When a photographer points a camera at the average American child, she flashes a toothy smile. When Turkish photojournalist Osman Sağırlı pointed his camera at a Syrian child refugee, her lower lip trembled as she put her hands up in defeat. She mistook the camera for a gun.
Small tremoring limbs covered in debris and tear-filled, doe eyes have not only become the elements of my nightmares — but an indication of a horrifying and tragic reality.
Fifty thousand children have died since the beginning of Syria’s civil war, according to media-based campaign I Am Syria.
While a child should not possess a worry in the world, 7-year-old Bana Alabed struggles to clutch onto a sense of safety. Her small fingers graze a reluctant assuredness that she will witness the end of the week.
“My soul can be taken at any time,” Alabed tweeted with the help of her mother.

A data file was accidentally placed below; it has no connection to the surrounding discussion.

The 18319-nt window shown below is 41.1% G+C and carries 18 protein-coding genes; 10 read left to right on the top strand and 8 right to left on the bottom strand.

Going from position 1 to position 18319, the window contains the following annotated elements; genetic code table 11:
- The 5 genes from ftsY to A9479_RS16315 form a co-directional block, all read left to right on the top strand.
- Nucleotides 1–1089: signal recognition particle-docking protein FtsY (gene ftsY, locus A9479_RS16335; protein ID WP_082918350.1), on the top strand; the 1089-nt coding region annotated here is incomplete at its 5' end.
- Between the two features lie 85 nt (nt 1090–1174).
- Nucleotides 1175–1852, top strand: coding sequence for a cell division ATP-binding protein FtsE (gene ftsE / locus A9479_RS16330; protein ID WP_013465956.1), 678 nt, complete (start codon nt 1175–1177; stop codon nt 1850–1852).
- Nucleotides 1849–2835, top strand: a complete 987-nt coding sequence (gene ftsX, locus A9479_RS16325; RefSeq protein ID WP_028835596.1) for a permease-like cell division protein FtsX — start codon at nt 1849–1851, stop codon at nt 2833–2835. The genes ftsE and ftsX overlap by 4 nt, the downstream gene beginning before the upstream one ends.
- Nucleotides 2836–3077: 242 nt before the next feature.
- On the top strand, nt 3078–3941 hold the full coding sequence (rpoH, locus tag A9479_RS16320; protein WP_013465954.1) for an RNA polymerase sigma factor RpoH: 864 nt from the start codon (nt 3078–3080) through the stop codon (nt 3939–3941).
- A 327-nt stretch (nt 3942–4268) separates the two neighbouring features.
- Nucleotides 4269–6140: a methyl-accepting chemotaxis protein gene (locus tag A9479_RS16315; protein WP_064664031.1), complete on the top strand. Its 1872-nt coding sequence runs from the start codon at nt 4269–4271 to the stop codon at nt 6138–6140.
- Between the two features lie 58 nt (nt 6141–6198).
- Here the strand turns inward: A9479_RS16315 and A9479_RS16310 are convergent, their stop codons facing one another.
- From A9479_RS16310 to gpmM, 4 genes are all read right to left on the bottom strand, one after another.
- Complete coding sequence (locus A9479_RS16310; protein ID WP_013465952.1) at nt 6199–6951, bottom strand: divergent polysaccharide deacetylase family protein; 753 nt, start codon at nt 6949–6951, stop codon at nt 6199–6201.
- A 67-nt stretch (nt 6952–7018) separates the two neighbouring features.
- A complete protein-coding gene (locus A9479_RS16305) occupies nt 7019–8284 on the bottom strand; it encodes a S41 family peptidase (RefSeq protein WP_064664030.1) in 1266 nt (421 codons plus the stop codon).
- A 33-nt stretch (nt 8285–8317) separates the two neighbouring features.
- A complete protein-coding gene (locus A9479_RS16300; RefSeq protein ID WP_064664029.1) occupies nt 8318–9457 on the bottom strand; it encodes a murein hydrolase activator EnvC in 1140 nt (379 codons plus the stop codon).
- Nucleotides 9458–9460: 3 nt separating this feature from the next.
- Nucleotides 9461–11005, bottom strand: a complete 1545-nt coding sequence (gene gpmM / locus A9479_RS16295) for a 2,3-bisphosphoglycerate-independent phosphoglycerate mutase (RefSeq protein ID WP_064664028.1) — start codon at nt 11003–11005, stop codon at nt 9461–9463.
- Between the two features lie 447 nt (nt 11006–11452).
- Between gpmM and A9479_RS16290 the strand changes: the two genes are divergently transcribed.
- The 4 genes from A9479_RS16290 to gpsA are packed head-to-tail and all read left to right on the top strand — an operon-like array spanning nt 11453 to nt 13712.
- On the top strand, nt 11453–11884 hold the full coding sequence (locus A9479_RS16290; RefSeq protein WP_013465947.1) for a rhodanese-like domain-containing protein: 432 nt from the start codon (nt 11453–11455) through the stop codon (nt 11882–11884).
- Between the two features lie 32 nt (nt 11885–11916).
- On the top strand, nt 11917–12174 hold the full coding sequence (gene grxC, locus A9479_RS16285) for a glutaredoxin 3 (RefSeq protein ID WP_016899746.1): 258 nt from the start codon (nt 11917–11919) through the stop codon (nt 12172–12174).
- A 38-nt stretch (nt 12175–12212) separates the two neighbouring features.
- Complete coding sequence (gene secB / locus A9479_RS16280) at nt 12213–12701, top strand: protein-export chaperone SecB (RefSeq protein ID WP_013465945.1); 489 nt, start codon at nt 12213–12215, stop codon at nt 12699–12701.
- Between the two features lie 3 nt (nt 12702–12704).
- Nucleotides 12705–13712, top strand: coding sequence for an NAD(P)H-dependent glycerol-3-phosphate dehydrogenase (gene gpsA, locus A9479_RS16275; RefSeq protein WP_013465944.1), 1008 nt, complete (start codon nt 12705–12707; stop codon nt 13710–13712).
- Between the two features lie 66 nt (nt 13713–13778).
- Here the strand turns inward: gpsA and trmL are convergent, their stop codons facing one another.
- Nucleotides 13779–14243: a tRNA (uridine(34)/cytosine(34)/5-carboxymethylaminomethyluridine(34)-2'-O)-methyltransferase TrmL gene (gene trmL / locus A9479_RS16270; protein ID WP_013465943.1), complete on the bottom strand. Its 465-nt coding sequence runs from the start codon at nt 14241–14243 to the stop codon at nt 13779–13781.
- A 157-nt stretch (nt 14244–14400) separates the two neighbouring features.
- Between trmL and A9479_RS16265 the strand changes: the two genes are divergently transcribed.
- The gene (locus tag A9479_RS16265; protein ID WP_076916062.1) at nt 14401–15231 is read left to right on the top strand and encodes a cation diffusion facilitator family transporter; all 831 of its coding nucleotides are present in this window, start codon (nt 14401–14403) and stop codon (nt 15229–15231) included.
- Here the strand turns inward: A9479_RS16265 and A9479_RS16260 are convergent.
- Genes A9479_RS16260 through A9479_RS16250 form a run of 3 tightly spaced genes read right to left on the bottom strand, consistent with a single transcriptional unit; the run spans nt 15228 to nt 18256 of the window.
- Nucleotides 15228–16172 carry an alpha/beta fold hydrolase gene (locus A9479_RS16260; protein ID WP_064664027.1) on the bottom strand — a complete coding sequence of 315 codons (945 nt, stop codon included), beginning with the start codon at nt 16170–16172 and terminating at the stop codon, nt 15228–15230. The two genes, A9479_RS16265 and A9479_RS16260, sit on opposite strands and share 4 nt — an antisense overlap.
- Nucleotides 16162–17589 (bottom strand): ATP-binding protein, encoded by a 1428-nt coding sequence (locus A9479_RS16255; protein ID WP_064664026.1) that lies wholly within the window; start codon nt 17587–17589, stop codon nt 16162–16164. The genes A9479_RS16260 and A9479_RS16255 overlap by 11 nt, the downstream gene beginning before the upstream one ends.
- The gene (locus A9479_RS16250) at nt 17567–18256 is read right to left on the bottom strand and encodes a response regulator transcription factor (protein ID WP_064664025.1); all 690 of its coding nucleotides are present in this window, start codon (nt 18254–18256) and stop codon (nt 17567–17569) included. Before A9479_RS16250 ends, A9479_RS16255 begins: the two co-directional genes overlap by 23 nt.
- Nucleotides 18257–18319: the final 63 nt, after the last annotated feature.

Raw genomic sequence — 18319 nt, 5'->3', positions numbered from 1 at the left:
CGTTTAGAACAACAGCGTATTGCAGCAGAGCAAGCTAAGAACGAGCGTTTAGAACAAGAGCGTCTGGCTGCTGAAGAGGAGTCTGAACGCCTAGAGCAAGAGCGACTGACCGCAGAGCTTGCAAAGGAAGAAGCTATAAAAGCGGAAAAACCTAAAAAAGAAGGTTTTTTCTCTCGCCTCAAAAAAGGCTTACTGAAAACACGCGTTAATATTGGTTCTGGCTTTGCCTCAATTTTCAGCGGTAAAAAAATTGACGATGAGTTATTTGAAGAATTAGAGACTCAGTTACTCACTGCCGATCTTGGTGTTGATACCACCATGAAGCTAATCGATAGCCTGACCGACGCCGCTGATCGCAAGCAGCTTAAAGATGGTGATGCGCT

Over 4 million registered Syrian refugees exist in Egypt, Iraq, Jordan and Lebanon with over a quarter of the demographic under 17 years, according to a United Nations report.
While watching YouTube videos of unconscious children with wet, matted hair wheeled away into ambulances, I see my baby cousins who experience uncorrupted childhood, playing tag in the backyard, watching tv and laughing in their whimsical worlds: all due to when and where they were born.
I then think of my great grandmother’s infant sister abandoned by her mother under a desert tree amongst the tumult of genocide in 1915, displacing millions of Greeks, Assyrians and Armenians. She was never fully granted the privilege of life.
We always claim that life is what we make of it, but the same cannot be said about Syrian children’s lives that are immediately pre destined for tragedy.
“Rescued unconscious, but regained their senses after CPR,” a Greek refugee rescuer reported in 4.1 miles, a documentary short published by “The New York Times.”
With what these children have seen and the world that they will live in, we wonder whether salvation is their blessing or their curse.